The editorial teams of German Wikipedia bring together Wikipedia volunteers from different subject areas. The oldest editorial team of the German Wikipedia is Redaktion Biologie, which originated from the Lebewesen portal [which literally means “living beings” portal and roughly corresponds to the English Wikipedia’s Animals portal, whereas the Redaktion Biologie has similarities to the English Wikpedia’s WikiProject Biology. This editorial team supervises Wikipedia articles on biology related subjects such as animals, plants and other life forms.
Redaktion Biologie has always been one of Wikipedia’s most active editorial teams. It has made numerous decisions that have profoundly shaped the appearance of the German edition of Wikipedia well beyond the area of biology. The influence exerted by these editors has contributed significantly to Wikipedia enjoying an excellent reputation in German-speaking countries today.
In Kurier, the Wikipedia Signpost of the German Wikipedia community, Achim Raschka recently posted a retrospective account of the first ten years since the Lebewesen portal was founded. We are pleased to include a lightly-edited version of this text here in the Wikimedia blog.
Dirk Franke, Wikimedia Deutschland
On January 1, Wikipedia’s Portal:Lebewesen and the Redaktion:Biologie editorial team celebrated their tenth birthday. A lot has happened in past ten years. On January 1, 2004, the Lebewesen portal was founded and with it came a core team of Wikipedians working together in this area. Since then, the editorial team has evolved; it has influenced and been influenced by other areas; and most important of all, it has relentlessly continued its work. Today, we oversee approximately 40,000 articles – that’s about as many as the entire German Wikipedia had when it first started – as well as countless additional articles from many other areas of biology.
The Lebewesen portal has always been the main hub of the editorial team, and even today its main focus is on biodiversity – with no end in sight. However, looking at the earliest versions of the portal, then still clothed in a shade of unappealing off-pink, you can tell how much groundwork was needed at the start. Articles [posted on January 3, 2004, for example, included new entries on crocodiles and ammonites, and even one on Bacillus anthracis, while the list of unwritten articles still included many major category entries. In the Plants area, the “Lilies project” was particularly popular at the time. In the Animals area, basic structures were being established across the board. Articles on micro-organisms and fungi were being added sporadically.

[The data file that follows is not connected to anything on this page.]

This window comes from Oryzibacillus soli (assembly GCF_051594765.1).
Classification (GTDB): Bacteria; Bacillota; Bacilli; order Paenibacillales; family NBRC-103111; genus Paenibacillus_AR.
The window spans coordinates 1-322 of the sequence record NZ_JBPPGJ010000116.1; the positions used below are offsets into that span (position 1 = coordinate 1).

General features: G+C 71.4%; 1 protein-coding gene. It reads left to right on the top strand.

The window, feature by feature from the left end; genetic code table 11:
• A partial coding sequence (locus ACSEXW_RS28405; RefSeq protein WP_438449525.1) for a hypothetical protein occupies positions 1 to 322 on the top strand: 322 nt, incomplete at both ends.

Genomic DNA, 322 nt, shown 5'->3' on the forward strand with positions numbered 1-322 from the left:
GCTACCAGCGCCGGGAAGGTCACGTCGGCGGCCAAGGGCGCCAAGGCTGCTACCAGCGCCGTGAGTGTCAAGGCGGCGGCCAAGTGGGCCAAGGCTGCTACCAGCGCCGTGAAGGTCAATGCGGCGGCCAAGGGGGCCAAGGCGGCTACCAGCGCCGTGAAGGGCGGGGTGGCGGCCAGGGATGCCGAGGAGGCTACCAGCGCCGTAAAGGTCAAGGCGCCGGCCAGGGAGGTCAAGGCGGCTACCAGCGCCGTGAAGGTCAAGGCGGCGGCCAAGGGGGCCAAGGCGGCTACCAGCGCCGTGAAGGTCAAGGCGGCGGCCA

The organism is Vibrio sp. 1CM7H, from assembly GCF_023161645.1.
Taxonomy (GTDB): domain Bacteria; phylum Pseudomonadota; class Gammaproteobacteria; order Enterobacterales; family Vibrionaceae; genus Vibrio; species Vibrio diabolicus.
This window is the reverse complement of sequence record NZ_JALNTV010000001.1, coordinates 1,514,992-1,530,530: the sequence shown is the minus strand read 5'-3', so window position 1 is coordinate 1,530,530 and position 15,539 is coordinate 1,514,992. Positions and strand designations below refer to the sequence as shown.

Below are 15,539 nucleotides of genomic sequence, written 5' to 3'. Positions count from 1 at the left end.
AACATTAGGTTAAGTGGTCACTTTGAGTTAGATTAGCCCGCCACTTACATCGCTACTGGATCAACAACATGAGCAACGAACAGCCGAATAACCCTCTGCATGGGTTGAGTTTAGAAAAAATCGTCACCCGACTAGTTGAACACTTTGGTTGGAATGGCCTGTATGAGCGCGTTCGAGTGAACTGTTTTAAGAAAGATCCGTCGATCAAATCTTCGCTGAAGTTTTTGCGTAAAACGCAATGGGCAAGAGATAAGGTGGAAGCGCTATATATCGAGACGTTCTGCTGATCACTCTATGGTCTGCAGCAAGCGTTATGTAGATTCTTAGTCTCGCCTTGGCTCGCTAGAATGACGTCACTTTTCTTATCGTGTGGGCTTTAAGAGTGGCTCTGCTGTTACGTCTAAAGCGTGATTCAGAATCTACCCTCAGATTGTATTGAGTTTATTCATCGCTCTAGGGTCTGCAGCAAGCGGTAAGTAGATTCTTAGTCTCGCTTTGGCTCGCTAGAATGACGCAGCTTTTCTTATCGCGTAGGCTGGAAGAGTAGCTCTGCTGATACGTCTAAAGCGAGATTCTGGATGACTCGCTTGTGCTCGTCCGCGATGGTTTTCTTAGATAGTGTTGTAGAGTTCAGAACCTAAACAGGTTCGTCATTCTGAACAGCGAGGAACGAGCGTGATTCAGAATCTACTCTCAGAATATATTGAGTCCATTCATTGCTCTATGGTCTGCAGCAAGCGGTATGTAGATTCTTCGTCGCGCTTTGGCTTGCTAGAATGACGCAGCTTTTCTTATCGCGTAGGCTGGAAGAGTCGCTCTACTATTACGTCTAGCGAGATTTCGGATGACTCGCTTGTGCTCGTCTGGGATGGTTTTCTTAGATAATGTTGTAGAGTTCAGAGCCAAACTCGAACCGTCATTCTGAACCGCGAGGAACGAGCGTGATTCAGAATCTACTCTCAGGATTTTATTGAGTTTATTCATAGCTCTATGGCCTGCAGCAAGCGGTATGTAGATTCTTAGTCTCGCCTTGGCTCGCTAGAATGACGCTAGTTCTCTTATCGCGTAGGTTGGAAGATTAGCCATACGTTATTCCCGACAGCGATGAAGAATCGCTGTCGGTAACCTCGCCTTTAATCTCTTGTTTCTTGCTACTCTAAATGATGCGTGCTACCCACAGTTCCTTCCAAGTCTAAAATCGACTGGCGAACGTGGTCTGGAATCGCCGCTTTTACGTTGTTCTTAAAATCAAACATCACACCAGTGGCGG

From the outset, the Lebewesen portal was less about producing large numbers of articles than about providing a platform for collaborative work on the Lebewesen articles. The contributors, who like to describe themselves as “Lebewesenikis,” would hold virtual meetings on the discussion page to work out the nuts and bolts of their area; the issue of species notability, for example, was sorted out very quickly by simply declaring all biological species to be relevant (according to the Wikipedia article on species diversity, there are around two million living species in existence today, not to mention countless extinct species). Instead of getting caught up in theoretical nitpicking, the team was more interested in establishing basic quality guidelines. In order to implement these, a portal-specific quality assurance procedure was set up. New articles undergo an input control check, and for several years now, quality assurance has been actively supplemented by bot-generated maintenance lists. The Portal:Biologie evolved as a parallel project for more foundational articles and unfortunately has never received as much attention as it deserves.